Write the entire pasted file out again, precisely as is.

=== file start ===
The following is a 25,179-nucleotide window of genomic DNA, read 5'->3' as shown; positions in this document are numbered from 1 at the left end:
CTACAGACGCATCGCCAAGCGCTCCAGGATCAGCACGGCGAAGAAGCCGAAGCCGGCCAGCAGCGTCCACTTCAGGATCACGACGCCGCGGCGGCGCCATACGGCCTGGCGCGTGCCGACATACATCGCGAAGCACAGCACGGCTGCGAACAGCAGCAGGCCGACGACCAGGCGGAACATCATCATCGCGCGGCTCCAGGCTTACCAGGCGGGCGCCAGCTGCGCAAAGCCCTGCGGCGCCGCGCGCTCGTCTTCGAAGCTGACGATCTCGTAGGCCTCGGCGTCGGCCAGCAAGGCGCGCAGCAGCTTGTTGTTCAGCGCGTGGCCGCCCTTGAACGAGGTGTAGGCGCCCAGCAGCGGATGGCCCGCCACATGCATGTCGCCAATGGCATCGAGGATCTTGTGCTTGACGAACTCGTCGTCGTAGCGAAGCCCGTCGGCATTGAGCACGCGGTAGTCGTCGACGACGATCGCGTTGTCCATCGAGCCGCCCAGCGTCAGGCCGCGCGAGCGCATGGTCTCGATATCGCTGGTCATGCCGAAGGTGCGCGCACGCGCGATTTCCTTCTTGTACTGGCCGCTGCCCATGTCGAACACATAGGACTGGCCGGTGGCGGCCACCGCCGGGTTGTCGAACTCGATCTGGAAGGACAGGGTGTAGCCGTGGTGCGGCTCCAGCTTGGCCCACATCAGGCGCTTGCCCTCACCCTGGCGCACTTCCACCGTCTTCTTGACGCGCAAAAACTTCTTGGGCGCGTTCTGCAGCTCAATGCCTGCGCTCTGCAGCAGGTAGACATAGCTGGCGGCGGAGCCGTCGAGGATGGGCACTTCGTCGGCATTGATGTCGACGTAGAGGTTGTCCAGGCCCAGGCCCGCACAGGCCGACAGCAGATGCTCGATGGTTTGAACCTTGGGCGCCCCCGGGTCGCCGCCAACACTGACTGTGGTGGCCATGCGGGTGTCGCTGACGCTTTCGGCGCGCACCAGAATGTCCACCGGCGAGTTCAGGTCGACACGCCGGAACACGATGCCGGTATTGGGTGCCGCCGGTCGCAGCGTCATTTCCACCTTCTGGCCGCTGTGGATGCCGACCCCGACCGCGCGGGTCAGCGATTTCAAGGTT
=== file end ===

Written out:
The following is a 25,179-nucleotide window of genomic DNA, read 5'->3' as shown; positions in this document are numbered from 1 at the left end:
CTACAGACGCATCGCCAAGCGCTCCAGGATCAGCACGGCGAAGAAGCCGAAGCCGGCCAGCAGCGTCCACTTCAGGATCACGACGCCGCGGCGGCGCCATACGGCCTGGCGCGTGCCGACATACATCGCGAAGCACAGCACGGCTGCGAACAGCAGCAGGCCGACGACCAGGCGGAACATCATCATCGCGCGGCTCCAGGCTTACCAGGCGGGCGCCAGCTGCGCAAAGCCCTGCGGCGCCGCGCGCTCGTCTTCGAAGCTGACGATCTCGTAGGCCTCGGCGTCGGCCAGCAAGGCGCGCAGCAGCTTGTTGTTCAGCGCGTGGCCGCCCTTGAACGAGGTGTAGGCGCCCAGCAGCGGATGGCCCGCCACATGCATGTCGCCAATGGCATCGAGGATCTTGTGCTTGACGAACTCGTCGTCGTAGCGAAGCCCGTCGGCATTGAGCACGCGGTAGTCGTCGACGACGATCGCGTTGTCCATCGAGCCGCCCAGCGTCAGGCCGCGCGAGCGCATGGTCTCGATATCGCTGGTCATGCCGAAGGTGCGCGCACGCGCGATTTCCTTCTTGTACTGGCCGCTGCCCATGTCGAACACATAGGACTGGCCGGTGGCGGCCACCGCCGGGTTGTCGAACTCGATCTGGAAGGACAGGGTGTAGCCGTGGTGCGGCTCCAGCTTGGCCCACATCAGGCGCTTGCCCTCACCCTGGCGCACTTCCACCGTCTTCTTGACGCGCAAAAACTTCTTGGGCGCGTTCTGCAGCTCAATGCCTGCGCTCTGCAGCAGGTAGACATAGCTGGCGGCGGAGCCGTCGAGGATGGGCACTTCGTCGGCATTGATGTCGACGTAGAGGTTGTCCAGGCCCAGGCCCGCACAGGCCGACAGCAGATGCTCGATGGTTTGAACCTTGGGCGCCCCCGGGTCGCCGCCAACACTGACTGTGGTGGCCATGCGGGTGTCGCTGACGCTTTCGGCGCGCACCAGAATGTCCACCGGCGAGTTCAGGTCGACACGCCGGAACACGATGCCGGTATTGGGTGCCGCCGGTCGCAGCGTCATTTCCACCTTCTGGCCGCTGTGGATGCCGACCCCGACCGCGCGGGTCAGCGATTTCAAGGTT